“Even for me, I’ll absolutely see movies, buy albums, and play games with low Metascores because they feature an actor I like or a genre I enjoy,” he said. “But for titles I’m less familiar with, I like to know what I’m getting into with entertainment considering how expensive it has become and how much time a game or TV series can consume.”
It isn’t surprising that Metacritic’s founder believes that it works, but I wanted to look into it myself.
I decided to try to figure out if Metacritic is useful for someone who only has a passing interest in gaming. My hunch is that busy people who don’t spend all their time reading message boards are probably more satisfied with their game-purchasing decisions if they use Metacritic.
That’s a really hard thing to prove. No research exists on the subject, so I’m going to put myself in the shoes of someone using Metacritic as it is intended. The GamesBeat team helped come up with questions that might come up for the average gamer, and I will attempt to figure out answers primarily using Metacritic.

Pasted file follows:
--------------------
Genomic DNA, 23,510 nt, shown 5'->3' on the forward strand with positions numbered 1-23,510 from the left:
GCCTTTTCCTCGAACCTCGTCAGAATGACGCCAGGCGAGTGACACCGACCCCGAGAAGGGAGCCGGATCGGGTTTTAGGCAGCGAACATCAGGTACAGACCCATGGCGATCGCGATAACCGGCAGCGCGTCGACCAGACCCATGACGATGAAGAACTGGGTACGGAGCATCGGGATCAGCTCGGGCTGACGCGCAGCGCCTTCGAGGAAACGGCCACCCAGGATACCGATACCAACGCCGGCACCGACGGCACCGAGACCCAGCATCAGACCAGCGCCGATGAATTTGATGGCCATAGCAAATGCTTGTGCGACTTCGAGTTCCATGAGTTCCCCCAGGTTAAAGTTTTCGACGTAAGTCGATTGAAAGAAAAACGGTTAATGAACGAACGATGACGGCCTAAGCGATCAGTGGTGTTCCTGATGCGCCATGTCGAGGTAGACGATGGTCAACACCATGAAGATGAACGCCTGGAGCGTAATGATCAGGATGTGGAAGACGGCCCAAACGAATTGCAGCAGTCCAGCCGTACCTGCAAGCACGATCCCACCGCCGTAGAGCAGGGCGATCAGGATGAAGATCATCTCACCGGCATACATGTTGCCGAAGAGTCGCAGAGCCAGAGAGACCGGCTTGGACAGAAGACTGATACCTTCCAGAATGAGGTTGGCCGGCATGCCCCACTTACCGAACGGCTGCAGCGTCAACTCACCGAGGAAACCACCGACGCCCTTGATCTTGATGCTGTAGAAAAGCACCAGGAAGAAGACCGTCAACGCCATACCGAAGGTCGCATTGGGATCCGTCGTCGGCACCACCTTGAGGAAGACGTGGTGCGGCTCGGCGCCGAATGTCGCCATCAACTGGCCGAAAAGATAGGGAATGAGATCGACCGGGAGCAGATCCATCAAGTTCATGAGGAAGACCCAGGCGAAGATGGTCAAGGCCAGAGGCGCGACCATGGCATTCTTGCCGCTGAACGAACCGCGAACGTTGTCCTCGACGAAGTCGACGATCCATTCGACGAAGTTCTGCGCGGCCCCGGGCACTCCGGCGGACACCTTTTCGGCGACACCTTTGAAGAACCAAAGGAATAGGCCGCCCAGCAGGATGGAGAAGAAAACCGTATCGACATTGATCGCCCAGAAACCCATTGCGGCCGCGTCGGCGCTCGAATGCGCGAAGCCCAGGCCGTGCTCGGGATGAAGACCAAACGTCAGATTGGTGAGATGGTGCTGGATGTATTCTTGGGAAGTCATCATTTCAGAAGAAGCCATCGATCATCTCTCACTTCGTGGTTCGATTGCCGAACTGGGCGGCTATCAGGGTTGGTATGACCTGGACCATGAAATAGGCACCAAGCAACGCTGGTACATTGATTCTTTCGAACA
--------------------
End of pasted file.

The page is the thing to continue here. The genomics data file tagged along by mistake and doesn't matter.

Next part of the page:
Here is what I found:
I want to spend some money on a PlayStation 3 game. What is good right now?
The first thing Metacritic confronts consumers with is a chart for “new and notable” releases in movies, games, TV, and music. If a person got no further than this, they would see that a game called The Last of Us is listed high above the next closest game.
If they dig a little deeper to the High Scores section, which lists the best-scoring games for the past 90 days, they will see a slightly more confusing list that consists of smaller mobile games, downloadable content, and retail games. By selecting just one platform, in this case the PlayStation 3, the list is much easier to parse.
The Last of Us still dominates the list, but I can see other games like Hotline Miami and Dragon’s Crown near the top.
The entire top 10 for PS3, not including DLC, looks like this:
- The Last of Us
- Hotline Miami
- Dungeons & Dragons: Chronicles of Mystara
- Dragon’s Crown
- GRID 2
- Magic: Duels of the Planeswalkers 2014
- Pool Nation
- Metro: Last Light
- Stealth Inc: A Clone in the Dark
- Tales of Xillia
I would have no problems handing that list to anyone looking for a new PlayStation 3 game. Anyone who knows that they don’t like dungeons or dragons and wants a full retail game can quickly squeeze it down to just The Last of Us